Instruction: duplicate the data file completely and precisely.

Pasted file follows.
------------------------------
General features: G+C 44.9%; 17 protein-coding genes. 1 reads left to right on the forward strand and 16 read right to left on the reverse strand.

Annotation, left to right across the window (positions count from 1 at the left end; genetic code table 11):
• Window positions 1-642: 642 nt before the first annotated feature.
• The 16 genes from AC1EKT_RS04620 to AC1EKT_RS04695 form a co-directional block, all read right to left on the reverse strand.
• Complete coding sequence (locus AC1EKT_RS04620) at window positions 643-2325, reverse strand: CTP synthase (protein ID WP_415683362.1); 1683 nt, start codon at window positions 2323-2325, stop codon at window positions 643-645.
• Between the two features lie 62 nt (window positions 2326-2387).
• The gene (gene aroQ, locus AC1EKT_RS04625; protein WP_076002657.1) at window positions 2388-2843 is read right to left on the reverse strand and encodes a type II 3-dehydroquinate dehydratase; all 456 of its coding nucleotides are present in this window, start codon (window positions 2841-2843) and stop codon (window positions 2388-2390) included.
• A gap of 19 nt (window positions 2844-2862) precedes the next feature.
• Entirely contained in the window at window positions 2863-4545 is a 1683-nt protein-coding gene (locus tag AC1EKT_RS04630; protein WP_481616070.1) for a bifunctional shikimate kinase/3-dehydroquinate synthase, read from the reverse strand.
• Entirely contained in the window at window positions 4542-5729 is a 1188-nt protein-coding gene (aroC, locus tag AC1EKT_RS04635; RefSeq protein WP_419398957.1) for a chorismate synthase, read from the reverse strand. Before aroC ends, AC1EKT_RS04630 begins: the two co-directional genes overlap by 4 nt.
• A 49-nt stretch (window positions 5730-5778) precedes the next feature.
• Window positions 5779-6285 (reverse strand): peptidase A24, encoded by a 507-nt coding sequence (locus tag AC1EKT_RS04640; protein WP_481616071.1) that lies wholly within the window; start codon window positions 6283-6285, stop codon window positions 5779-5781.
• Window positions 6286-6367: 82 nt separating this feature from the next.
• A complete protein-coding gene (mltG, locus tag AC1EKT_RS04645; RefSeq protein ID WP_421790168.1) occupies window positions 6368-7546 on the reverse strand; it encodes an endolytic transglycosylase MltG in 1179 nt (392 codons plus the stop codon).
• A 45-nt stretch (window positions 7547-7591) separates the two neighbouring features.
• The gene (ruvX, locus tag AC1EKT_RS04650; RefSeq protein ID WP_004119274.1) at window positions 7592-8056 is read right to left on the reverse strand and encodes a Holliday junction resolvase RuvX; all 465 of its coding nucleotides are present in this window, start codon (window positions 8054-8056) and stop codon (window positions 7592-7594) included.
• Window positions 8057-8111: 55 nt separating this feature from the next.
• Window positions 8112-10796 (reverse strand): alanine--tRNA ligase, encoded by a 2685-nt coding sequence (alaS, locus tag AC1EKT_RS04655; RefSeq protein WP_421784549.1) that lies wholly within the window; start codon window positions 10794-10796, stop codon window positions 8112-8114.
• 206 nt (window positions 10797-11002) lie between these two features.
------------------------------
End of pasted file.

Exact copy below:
General features: G+C 44.9%; 17 protein-coding genes. 1 reads left to right on the forward strand and 16 read right to left on the reverse strand.

Annotation, left to right across the window (positions count from 1 at the left end; genetic code table 11):
• Window positions 1-642: 642 nt before the first annotated feature.
• The 16 genes from AC1EKT_RS04620 to AC1EKT_RS04695 form a co-directional block, all read right to left on the reverse strand.
• Complete coding sequence (locus AC1EKT_RS04620) at window positions 643-2325, reverse strand: CTP synthase (protein ID WP_415683362.1); 1683 nt, start codon at window positions 2323-2325, stop codon at window positions 643-645.
• Between the two features lie 62 nt (window positions 2326-2387).
• The gene (gene aroQ, locus AC1EKT_RS04625; protein WP_076002657.1) at window positions 2388-2843 is read right to left on the reverse strand and encodes a type II 3-dehydroquinate dehydratase; all 456 of its coding nucleotides are present in this window, start codon (window positions 2841-2843) and stop codon (window positions 2388-2390) included.
• A gap of 19 nt (window positions 2844-2862) precedes the next feature.
• Entirely contained in the window at window positions 2863-4545 is a 1683-nt protein-coding gene (locus tag AC1EKT_RS04630; protein WP_481616070.1) for a bifunctional shikimate kinase/3-dehydroquinate synthase, read from the reverse strand.
• Entirely contained in the window at window positions 4542-5729 is a 1188-nt protein-coding gene (aroC, locus tag AC1EKT_RS04635; RefSeq protein WP_419398957.1) for a chorismate synthase, read from the reverse strand. Before aroC ends, AC1EKT_RS04630 begins: the two co-directional genes overlap by 4 nt.
• A 49-nt stretch (window positions 5730-5778) precedes the next feature.
• Window positions 5779-6285 (reverse strand): peptidase A24, encoded by a 507-nt coding sequence (locus tag AC1EKT_RS04640; protein WP_481616071.1) that lies wholly within the window; start codon window positions 6283-6285, stop codon window positions 5779-5781.
• Window positions 6286-6367: 82 nt separating this feature from the next.
• A complete protein-coding gene (mltG, locus tag AC1EKT_RS04645; RefSeq protein ID WP_421790168.1) occupies window positions 6368-7546 on the reverse strand; it encodes an endolytic transglycosylase MltG in 1179 nt (392 codons plus the stop codon).
• A 45-nt stretch (window positions 7547-7591) separates the two neighbouring features.
• The gene (ruvX, locus tag AC1EKT_RS04650; RefSeq protein ID WP_004119274.1) at window positions 7592-8056 is read right to left on the reverse strand and encodes a Holliday junction resolvase RuvX; all 465 of its coding nucleotides are present in this window, start codon (window positions 8054-8056) and stop codon (window positions 7592-7594) included.
• Window positions 8057-8111: 55 nt separating this feature from the next.
• Window positions 8112-10796 (reverse strand): alanine--tRNA ligase, encoded by a 2685-nt coding sequence (alaS, locus tag AC1EKT_RS04655; RefSeq protein WP_421784549.1) that lies wholly within the window; start codon window positions 10794-10796, stop codon window positions 8112-8114.
• 206 nt (window positions 10797-11002) lie between these two features.